Clip vs. Magazine: What is the Difference?

Clip vs. Magazine: What is the Difference?

If you are a gun owner, you know the importance of public perception in our politically charged culture. When gun enthusiasts consistently use the wrong terms to describe guns and ammunition, it can negatively affect the public's understanding of guns. One such common misunderstanding is clip vs magazine.

Aside from others' perspectives, we should have a desire as gun advocates to understand the weapons we speak about. We not only make ourselves look bad when using the wrong terms, but we feed misinformation to those around us.

The NRA Firearms Sourcebook is a great place to seek for answers to your terminology questions, but we tip our hats to you for taking the time to read this article and ensure clarity on the terminology of clip vs magazine.

Why It Pays to Get Terminology Right

three gray bullets on brown surface

Image Source: Unsplash

On an episode of the famous sitcom Cheers, Sam and the guys took Dr. Frasier Crane on a snipe hunt. Frasier was depressed, and the guys did not want him ruining their fishing trip, so they offered to take him hunting for snipe.

Unfortunately, they never defined the term. What is a snipe? Frasier ended up holding a gunny sack waiting to scoop an animal that did not exist. There is no such thing as a snipe.

Some folks talk about clips that simply do not exist on a particular semi-automatic pistol, and they either do not know better or simply find it unimportant. The guys clearly did not take Frasier seriously when he was left in the woods holding a snipe sack.

Likewise, firearm dealers, gun enthusiasts, and even friends are not going to take you seriously or find you at all credible. It can also lead to a lot of general confusion in conversations when you speak about a clip and your listener is picturing a magazine and wondering why the discussion makes no sense.

Understanding the difference in the clip vs magazine arena will increase your credibility among gun peers and save you from embarrassing situations. It will also ensure you are describing exactly what you intend to describe.

Clip vs Magazine: What's the Difference?

A magazine is part of a gun that holds the ammunition as it is fed to the chamber of the firearm. A clip holds the ammunition together within the magazine or as it is being fed directly into a gun.

In simple terms, you might say the clip prepares the ammunition for the magazine, and the magazine prepares the ammunition for the gun chamber. Yet within that simple example, there are many types of clips and magazines.

Understanding Clips

An ammunition clip is a device used to store individual rounds of ammunition as a single unit. A clip is inserted into the magazine of a gun or fed directly into other types of guns.

Once the clip is loaded into the magazine, the ammo can be fed individually into the firing chamber. Some who understand this concept make a separate mistake by confusing clips with ammo belts. A slightly dated pop culture example would be when John Rambo, played by Sylvester Stallone, had multiple ammo belts draped over his shoulders as he fired his automatic weapon.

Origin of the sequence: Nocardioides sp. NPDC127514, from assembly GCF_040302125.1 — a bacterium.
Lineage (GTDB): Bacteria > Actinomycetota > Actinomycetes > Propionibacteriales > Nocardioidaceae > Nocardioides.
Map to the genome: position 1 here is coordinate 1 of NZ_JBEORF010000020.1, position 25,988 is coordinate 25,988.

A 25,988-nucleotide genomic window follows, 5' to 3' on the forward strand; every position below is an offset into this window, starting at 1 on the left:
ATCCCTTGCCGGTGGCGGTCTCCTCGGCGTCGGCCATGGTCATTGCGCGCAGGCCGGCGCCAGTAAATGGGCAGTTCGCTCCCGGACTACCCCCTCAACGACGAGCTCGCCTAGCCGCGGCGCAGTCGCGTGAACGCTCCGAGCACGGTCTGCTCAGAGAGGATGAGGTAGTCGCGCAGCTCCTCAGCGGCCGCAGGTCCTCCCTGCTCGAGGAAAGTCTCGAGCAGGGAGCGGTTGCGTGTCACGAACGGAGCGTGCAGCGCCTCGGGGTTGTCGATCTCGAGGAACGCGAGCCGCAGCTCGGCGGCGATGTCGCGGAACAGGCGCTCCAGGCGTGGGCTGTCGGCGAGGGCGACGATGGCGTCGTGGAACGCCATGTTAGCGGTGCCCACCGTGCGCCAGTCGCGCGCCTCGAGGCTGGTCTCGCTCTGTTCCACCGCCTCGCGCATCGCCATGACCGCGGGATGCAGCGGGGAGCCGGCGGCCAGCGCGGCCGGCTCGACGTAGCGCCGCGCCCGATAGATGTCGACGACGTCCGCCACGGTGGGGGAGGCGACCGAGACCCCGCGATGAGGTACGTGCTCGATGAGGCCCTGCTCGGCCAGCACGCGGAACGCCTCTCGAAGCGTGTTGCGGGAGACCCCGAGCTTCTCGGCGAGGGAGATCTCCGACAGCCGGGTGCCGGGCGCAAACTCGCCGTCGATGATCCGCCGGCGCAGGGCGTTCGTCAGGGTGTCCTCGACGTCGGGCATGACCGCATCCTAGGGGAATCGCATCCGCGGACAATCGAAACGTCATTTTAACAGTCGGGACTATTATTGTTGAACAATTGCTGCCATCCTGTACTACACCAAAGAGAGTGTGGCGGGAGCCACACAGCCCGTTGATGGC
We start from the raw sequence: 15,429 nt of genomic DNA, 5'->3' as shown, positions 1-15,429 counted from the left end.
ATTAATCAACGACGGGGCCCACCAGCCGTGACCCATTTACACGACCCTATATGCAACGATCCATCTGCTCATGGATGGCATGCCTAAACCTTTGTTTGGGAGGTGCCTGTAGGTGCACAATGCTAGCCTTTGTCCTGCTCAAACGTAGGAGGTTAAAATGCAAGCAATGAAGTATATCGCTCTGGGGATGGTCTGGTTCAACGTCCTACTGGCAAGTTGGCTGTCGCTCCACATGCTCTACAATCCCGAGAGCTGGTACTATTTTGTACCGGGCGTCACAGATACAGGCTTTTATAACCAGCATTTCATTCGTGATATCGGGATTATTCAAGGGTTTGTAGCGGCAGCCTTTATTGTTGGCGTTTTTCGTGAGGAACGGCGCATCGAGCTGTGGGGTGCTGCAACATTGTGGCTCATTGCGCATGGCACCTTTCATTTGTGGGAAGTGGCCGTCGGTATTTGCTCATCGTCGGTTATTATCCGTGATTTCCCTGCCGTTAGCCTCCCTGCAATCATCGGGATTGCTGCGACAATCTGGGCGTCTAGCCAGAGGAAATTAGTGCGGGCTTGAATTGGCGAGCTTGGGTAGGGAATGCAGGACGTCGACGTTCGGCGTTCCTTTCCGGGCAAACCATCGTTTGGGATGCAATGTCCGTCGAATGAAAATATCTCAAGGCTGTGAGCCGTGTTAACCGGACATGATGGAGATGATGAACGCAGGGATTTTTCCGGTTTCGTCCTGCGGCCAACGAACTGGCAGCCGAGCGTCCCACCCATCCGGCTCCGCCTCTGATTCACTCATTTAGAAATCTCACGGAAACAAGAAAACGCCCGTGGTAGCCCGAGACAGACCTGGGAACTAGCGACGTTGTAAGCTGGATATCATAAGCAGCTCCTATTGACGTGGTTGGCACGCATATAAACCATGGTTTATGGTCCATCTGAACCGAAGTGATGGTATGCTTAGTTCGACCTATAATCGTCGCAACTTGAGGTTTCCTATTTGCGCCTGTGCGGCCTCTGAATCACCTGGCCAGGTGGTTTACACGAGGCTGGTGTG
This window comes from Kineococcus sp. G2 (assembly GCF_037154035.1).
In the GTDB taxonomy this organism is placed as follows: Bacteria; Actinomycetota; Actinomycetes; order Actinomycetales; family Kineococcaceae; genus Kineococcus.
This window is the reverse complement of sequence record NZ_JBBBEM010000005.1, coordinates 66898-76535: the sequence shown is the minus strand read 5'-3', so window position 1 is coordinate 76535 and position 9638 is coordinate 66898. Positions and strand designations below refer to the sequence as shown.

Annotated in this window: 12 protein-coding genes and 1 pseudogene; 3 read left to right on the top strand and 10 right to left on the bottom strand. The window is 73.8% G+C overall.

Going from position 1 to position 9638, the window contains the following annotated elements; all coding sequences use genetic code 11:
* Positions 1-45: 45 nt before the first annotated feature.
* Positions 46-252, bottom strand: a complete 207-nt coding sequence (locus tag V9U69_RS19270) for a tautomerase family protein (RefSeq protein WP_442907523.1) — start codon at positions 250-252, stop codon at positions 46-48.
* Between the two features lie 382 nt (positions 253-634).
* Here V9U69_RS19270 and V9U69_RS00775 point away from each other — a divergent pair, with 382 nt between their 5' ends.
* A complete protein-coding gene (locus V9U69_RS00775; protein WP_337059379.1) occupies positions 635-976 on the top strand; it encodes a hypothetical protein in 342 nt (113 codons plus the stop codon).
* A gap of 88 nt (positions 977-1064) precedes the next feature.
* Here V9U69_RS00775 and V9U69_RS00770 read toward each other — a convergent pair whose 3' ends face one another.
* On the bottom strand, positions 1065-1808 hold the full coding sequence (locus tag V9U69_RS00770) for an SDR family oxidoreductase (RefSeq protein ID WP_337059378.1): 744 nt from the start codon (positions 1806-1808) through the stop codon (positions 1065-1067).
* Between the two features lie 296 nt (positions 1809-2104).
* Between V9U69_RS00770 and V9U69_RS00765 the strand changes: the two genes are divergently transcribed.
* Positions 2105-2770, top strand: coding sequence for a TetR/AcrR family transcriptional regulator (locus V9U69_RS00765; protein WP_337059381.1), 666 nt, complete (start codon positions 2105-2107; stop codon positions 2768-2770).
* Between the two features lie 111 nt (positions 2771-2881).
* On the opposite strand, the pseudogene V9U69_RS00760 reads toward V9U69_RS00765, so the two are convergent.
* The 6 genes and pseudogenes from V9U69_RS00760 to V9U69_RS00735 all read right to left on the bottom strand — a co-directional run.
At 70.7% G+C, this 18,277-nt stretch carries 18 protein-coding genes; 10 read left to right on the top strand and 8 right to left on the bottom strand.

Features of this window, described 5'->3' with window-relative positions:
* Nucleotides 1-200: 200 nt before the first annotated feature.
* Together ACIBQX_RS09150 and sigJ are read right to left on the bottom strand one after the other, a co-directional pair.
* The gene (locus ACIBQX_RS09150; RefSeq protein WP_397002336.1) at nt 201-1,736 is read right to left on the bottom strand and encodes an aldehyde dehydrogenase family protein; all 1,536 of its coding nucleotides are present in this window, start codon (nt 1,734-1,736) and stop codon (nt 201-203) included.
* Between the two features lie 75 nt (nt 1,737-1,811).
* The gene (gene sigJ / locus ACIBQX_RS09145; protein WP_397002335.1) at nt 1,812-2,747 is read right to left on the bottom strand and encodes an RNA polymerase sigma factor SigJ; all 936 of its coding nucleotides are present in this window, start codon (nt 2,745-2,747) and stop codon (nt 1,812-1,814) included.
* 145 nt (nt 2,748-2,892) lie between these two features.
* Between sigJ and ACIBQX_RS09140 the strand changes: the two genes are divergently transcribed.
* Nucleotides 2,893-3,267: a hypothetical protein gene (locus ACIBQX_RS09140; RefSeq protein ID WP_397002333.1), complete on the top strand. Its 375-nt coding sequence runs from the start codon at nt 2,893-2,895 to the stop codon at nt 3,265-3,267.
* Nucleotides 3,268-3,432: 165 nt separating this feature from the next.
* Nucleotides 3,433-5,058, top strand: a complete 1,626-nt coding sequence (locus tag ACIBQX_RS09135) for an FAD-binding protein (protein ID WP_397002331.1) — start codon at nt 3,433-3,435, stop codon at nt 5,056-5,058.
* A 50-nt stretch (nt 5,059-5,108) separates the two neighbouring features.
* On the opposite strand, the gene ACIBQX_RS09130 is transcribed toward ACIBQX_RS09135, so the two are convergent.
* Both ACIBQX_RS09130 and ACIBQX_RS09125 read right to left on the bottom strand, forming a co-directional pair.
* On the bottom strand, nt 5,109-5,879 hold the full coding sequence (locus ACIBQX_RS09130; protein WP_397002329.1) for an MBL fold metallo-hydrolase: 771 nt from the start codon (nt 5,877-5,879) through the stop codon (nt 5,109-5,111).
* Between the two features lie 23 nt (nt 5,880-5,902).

Ammo belts are not clips. A better example of clips would be a nail gun. The strips of nails come connected by a wire or similar structure that can be fed into the nail gun. This is analogous to a clip.

Ammo Belts

Stripper Clips

En Bloc Clips

Moon Clips

Understanding Magazines

gun bullet

Image Via flickr

With the prevalence of modern pistols, clips are becoming less common.

Modern pistols are usually semi-automatic weapons with many features. A magazine is housed inside the gun's grip. The magazine holds cartridges, and the capacity of the magazine varies depending on its size and other factors.

A pistol is operated by a slide that engages the gun. Within the slide is a single barrel that holds one bullet at a time.

The shooter loads his rounds into the magazine and insert the magazine into the pistol until it clicks into place. By pulling back on the slide, the first round is chambered.

The gun is now ready to fire. When the first round is fired, the first cartridge is expelled, and the second cartridge is automatically chambered. You can fire repeatedly until the magazine is empty.

Like many of the Korean War rifles, some magazines are internal. Others, like many handguns, are detachable.

Box Magazines

Tubular Magazines

STANAG Magazines

Conclusion on Clip vs Magazine


Image Via flickr

If you want to have a meaningful conversation about guns and ammunition, take the time to identify your terms. This includes using the proper term and often ensuring that your audience understands the terms you're using, such as clip vs magazine.

If you use the wrong terms, you can confuse an uninformed audience. If you use the correct terms, they may still be misunderstood by an uninformed audience. So be sure to use the correct terms, and when needed, be sure your listeners agree on their meaning.

Most importantly, if you do not know what something means, ask! You probably do not need to be told that, because you have taken the time read this article and help your understanding of clip vs magazine.

Finally, be sure to ask questions as a listener. You can afford a speaker the utmost respect and still humbly seek clarification to be sure you are talking about the same thing. If you want to have a meaningful conversation on guns, it is the only place to start.

Daily Shooting Team

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